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Pioneering saliva self-sampling keeps society open during the pandemic

Our expertise underpinned a saliva-based mass testing programme that kept learning open for more students during the height of the pandemic. Work is progressing to scale this approach for larger populations.

Key facts

  • A Southampton pilot trialled at-home saliva testing in the early months of the COVID-19 pandemic

  • A second phase helped control infection levels at four infant and secondary schools together with the University of Southampton

  • Learning from this Southampton approach directly informed national efforts to develop mass testing


Saliva self-sampling

In April 2020, the UK had entered a comprehensive national lockdown. BRC Theme Lead Professor Keith Godfrey contributed to a national discussion of regular mass testing for safely easing restrictions and shutting down transmission. This was followed by pioneering development of a pilot programme to determine the feasibility of such an approach.

Pulling together a unique team, including NIHR Southampton BRC behavioural science, communications and LifeLab leads, and a remarkable partnership of organisations, he successfully integrated regular, at-home saliva self-sampling with use of a laboratory test faster and cheaper than RT-PCR. Participants received test results within 24 hours by text message via NHS systems.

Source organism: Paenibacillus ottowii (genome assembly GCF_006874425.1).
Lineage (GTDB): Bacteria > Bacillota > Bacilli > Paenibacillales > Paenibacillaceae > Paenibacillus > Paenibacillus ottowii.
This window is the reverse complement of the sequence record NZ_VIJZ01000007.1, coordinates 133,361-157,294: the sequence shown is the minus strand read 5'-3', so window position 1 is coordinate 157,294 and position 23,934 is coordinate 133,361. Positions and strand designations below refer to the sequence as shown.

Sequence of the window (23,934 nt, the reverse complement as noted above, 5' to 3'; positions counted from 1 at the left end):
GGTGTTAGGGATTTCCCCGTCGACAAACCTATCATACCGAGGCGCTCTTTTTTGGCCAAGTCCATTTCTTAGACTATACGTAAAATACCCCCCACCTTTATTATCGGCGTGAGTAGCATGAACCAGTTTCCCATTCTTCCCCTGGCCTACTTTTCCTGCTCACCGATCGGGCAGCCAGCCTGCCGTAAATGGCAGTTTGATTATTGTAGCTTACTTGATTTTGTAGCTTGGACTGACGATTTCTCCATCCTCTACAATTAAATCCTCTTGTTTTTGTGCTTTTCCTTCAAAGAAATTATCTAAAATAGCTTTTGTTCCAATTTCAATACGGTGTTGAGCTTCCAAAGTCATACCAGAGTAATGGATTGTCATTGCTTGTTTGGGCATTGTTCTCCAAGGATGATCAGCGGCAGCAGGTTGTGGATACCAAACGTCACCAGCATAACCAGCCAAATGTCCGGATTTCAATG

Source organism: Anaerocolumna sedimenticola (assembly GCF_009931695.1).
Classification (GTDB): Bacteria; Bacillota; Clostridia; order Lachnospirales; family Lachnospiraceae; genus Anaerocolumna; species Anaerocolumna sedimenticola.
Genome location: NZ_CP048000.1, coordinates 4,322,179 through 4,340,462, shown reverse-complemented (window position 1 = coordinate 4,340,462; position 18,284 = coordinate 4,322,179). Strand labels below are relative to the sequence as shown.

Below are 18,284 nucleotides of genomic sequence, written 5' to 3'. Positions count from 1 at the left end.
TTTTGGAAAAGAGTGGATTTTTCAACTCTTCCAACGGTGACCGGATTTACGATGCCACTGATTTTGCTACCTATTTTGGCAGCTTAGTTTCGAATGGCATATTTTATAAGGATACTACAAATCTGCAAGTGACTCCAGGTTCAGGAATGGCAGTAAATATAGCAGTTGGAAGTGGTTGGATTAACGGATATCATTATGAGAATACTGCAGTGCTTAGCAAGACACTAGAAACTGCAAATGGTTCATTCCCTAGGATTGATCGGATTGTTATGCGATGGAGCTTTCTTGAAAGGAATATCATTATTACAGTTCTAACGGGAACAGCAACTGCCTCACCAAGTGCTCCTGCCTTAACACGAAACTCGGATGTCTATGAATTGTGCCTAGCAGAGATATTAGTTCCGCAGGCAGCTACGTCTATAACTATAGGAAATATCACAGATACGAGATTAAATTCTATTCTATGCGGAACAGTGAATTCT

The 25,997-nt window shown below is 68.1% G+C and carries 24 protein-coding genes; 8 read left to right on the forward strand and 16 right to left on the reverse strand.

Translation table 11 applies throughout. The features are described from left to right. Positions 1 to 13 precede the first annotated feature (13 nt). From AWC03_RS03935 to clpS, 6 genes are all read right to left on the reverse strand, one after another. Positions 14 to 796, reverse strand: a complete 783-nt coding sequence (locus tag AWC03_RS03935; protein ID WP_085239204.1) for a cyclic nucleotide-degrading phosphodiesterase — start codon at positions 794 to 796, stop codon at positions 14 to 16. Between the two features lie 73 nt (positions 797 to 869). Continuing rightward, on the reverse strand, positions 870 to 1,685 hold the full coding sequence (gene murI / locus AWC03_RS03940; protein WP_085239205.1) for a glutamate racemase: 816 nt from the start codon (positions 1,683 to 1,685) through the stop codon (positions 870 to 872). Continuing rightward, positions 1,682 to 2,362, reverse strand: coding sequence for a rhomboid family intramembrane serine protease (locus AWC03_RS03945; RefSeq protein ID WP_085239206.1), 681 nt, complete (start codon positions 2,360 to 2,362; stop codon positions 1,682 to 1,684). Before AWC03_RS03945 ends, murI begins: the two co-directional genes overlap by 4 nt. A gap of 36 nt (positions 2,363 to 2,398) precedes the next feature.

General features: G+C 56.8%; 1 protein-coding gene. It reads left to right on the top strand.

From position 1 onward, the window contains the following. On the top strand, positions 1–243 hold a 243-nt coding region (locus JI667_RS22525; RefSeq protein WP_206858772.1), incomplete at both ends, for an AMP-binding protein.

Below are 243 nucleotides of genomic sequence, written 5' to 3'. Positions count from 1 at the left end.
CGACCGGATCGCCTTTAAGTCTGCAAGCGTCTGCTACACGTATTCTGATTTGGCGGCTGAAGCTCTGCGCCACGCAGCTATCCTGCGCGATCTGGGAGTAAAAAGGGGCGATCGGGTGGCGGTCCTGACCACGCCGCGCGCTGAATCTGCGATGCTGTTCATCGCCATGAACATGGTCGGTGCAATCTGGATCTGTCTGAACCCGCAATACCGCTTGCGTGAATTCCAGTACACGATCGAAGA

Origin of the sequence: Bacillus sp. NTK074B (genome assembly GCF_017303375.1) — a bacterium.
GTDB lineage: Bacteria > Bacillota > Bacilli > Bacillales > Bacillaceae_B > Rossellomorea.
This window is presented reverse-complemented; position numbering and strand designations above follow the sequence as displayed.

Following an initial pilot in employer settings over June and July 2020, the programme was able to deliver a second phase with weekly testing for students at four Aspire Community Trust schools in Southampton and at the University of Southampton.

Their work allowed fast identification and targeted control of infection, helping keep learning open for more students. LifeLab educational materials and activities were critical to fully engaging students with the testing and the science behind it. These were later adapted and deployed elsewhere, including as part of Liverpool's mass testing pilot.

Scaling for larger populations

Learning from the first two phases directly informed national efforts to develop mass testing, and the Southampton programme is now working towards scaling the approach for larger populations.

A unique partnership spanning the Hampshire and Isle of Wight region, the programme was centred on a collaboration between the University of Southampton, Southampton City Council and the NHS. The core team included experts in public health, social science, behavioural science, clinical data systems, education and infectious disease molecular biology, plus programme management, communications and legal professionals.

Professor Godfrey’s drive and leadership in piloting effective, regular mass testing for COVID-19 was recognised with an MBE in the Queen’s New Year Honours list for 2021.

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